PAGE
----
The Bad:

For the most part, the 510’s ergonomics and aesthetics are smart, if conservative — except the volume touch slider. I’m perplexed that product designers keep including this ridiculous technology when designing gadgets; it’s simply never worked right in any product I’ve tried — including the 510. The swiping action works most of the time, but it’s awkward, slow and frustrating when it doesn’t.

Our test unit’s grill (the one that protects the headset’s three microphones) had a small blip where the surface wasn’t completely flat, probably occurring during assembly. It’s a minor cosmetic flaw, and likely a rare aberration, but we thought it worth mentioning — especially for such an expensive piece of hardware.

Verdict:

Yes, its MSRP is a little pricy — but the Sound ID 510 is the best all-rounder we’ve tested this week. Good sound on both ends, solid noise-canceling ability, great comfort and nifty-yet-useful (mostly) features make for a superb headset and a stress-free pleasure to use.

Rating: ★★★★☆

This is Primo Bluetooth Headset Week, and we’ll be test driving all the high-end Bluetooth headsets we can lay our hands on.

Sound ID 510 Bluetooth Headset: The Genius [Review, Primo Headset Week]

The Sound ID 510, with clip-on case.

Sound ID 510 Bluetooth Headset: The Genius [Review, Primo Headset Week]

  • ShomerMaster

    Hello! I have enjoyed reading your reviews this week and have gone thru several high end headsets myself. My main issue with many headsets is that most don’t have a way to switch AD2P off. This inability to switch it off seems to cause every noise the iphone makes to go thru the headset when it is connected.  Text messages, ring tones, calendar reminders, EVERY noise. This is extremely annoying as I usually have my headset connected, but not in my ear all day. Have you run across a headset, other then the Jawbones, that doesn’t have this problem? Thank you!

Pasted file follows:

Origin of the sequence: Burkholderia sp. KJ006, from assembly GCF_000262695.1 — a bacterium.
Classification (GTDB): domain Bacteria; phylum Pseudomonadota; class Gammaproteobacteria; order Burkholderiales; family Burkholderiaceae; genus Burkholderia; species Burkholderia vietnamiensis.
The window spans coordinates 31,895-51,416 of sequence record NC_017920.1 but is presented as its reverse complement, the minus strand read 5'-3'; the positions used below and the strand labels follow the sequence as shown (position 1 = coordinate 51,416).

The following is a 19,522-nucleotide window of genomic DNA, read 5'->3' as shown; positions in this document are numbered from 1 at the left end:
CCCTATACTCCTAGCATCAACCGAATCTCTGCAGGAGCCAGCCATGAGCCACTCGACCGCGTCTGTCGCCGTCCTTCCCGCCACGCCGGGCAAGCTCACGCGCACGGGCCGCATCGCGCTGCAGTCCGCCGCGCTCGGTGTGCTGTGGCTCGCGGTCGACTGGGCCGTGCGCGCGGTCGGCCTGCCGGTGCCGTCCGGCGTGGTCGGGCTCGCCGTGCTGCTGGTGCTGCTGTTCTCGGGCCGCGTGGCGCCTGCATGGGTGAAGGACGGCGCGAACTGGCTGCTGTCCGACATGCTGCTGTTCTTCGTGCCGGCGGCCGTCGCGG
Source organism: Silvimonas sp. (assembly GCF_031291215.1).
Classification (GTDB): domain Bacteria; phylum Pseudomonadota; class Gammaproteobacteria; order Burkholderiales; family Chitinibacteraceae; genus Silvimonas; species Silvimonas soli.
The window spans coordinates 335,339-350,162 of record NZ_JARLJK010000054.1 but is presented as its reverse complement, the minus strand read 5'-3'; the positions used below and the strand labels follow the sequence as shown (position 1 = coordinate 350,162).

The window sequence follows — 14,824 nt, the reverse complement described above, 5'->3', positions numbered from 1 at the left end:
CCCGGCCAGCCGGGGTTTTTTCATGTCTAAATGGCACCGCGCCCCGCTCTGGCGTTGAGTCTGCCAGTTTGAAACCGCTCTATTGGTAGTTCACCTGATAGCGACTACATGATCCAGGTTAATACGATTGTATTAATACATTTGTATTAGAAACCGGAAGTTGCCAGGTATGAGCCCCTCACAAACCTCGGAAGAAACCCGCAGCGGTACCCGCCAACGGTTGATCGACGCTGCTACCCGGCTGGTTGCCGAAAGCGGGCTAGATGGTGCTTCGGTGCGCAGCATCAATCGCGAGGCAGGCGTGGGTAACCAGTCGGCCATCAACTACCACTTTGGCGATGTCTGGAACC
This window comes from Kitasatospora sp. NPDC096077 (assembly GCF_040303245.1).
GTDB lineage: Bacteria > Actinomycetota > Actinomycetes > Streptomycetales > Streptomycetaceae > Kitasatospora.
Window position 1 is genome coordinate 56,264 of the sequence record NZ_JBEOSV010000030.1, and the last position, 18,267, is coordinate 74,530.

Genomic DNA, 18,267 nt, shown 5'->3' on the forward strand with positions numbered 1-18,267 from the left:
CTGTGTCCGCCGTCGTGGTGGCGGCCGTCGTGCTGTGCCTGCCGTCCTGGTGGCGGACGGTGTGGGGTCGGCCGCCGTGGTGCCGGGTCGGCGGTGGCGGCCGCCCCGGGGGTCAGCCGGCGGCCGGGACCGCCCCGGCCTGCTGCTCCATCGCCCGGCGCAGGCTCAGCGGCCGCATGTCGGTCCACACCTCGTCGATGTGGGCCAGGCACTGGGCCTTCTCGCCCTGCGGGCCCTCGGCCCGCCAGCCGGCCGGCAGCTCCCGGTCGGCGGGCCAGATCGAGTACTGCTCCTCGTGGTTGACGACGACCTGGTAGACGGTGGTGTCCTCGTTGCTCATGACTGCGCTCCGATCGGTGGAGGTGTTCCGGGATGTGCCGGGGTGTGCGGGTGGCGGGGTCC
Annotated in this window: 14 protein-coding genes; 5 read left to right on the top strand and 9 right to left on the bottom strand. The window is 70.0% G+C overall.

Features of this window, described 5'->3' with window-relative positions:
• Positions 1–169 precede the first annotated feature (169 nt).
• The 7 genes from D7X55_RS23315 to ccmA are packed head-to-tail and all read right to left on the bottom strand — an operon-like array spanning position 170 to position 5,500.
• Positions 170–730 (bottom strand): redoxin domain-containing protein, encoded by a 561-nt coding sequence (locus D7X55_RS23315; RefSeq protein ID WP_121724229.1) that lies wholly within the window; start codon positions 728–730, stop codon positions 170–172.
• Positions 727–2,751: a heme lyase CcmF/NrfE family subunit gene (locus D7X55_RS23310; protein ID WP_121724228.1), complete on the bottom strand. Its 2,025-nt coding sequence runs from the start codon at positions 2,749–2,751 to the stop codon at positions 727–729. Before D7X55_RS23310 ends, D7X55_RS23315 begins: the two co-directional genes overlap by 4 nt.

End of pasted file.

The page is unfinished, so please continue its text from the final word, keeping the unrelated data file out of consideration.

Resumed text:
• Kurt Bauer

    I had this headset for a week. I tried out all the features and then went and had it replaced 2 more times since it was so terrible, I finally returned the unit after just under 30 Days and 3 units. Dont waste your time or money. the speaker phone in a convertible works better..

  • Chris Brunner

    Glad you posted this, I almost bought one!

    -Chris
    http://friendsofmac.net

  • Michael Bryan

    Great headset. Ive used many motorolas & Jawbones over the years but one of my universal complaints has been volume #1 & sound quality on the opposite end. love it.

  • elimilchman

    Kurt, that sounds like an awful experience. What specifically didn’t you like about it?

  • elimilchman

    Thanks! As far as I know, the only headsets that’ll disable A2DP streaming are the Jawbone models that connect with the Jawbone MyTALK web app. 

About the author

Eli MilchmanWhen he was eight, Eli Milchman came home from frolicking in the Veld one day and was given an Atari 400. Since then, his fascination with technology has made him an intrepid early adopter of whatever charming new contraption crosses his path — which explains why he's Cult of Mac's test editor-at-large. He calls San Francisco home, where he works as a journalist and photographer. Eli has contributed to the pages of Wired.com and BIKE Magazine, among others. Hang with him on Twitter.